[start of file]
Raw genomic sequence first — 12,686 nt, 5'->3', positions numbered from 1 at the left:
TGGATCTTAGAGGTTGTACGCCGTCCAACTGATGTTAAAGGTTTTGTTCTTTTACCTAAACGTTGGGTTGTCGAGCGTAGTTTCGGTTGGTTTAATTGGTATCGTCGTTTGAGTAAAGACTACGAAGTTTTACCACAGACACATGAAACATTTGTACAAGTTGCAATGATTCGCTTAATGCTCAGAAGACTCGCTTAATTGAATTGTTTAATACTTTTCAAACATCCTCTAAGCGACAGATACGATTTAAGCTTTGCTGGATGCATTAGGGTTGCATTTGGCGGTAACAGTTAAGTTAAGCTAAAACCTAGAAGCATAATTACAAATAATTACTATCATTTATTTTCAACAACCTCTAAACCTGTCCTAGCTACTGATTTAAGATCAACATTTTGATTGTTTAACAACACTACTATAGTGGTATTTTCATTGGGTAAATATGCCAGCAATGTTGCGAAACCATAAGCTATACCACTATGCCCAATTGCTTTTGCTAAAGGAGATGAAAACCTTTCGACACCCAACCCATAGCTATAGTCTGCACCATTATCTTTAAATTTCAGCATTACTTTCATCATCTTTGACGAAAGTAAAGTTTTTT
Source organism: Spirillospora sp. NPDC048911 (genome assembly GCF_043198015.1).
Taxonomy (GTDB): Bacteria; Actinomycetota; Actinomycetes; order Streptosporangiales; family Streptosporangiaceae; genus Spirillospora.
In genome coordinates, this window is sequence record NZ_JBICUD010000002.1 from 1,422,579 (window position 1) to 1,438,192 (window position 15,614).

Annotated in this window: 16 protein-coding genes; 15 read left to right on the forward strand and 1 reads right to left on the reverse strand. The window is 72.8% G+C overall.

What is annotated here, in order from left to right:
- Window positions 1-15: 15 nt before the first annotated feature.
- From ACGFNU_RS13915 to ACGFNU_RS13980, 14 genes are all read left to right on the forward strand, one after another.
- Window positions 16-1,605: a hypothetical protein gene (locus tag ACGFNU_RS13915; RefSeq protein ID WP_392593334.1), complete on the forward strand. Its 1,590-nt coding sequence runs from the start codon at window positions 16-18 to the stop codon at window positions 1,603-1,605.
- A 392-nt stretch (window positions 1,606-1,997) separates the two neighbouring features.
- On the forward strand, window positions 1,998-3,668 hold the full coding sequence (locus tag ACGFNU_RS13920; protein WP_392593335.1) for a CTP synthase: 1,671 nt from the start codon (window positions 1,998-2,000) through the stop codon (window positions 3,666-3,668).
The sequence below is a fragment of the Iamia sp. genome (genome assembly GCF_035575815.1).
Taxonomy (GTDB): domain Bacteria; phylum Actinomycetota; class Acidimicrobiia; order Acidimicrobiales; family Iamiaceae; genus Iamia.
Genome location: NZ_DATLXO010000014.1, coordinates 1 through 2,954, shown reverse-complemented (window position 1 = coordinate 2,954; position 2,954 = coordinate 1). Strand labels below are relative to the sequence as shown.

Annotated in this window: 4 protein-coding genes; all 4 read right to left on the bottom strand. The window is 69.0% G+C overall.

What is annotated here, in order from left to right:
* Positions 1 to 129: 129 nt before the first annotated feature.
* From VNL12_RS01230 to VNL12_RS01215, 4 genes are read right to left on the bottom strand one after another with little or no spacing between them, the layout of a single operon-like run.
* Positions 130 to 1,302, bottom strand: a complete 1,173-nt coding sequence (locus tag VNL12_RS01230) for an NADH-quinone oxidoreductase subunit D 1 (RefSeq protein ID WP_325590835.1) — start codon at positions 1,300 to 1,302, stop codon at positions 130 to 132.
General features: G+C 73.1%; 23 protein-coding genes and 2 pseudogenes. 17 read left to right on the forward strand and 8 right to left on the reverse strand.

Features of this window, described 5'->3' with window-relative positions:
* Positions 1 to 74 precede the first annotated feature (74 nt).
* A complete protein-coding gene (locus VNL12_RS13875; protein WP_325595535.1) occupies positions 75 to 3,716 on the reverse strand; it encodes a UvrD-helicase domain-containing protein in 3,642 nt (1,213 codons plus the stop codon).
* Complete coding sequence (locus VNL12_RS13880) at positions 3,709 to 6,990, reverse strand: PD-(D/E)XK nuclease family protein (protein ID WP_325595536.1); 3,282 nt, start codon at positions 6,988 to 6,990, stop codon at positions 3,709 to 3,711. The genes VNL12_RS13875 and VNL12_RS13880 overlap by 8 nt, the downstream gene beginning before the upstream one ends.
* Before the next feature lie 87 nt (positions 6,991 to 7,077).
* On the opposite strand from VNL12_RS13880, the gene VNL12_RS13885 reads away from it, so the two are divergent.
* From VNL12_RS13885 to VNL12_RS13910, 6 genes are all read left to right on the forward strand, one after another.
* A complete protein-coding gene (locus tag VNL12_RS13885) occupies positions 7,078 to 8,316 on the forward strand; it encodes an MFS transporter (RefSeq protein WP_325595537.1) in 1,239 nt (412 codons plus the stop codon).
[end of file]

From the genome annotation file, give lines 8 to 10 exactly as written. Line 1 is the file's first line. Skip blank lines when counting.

- Window positions 1-15: 15 nt before the first annotated feature.
- From ACGFNU_RS13915 to ACGFNU_RS13980, 14 genes are all read left to right on the forward strand, one after another.
- Window positions 16-1,605: a hypothetical protein gene (locus tag ACGFNU_RS13915; RefSeq protein ID WP_392593334.1), complete on the forward strand. Its 1,590-nt coding sequence runs from the start codon at window positions 16-18 to the stop codon at window positions 1,603-1,605.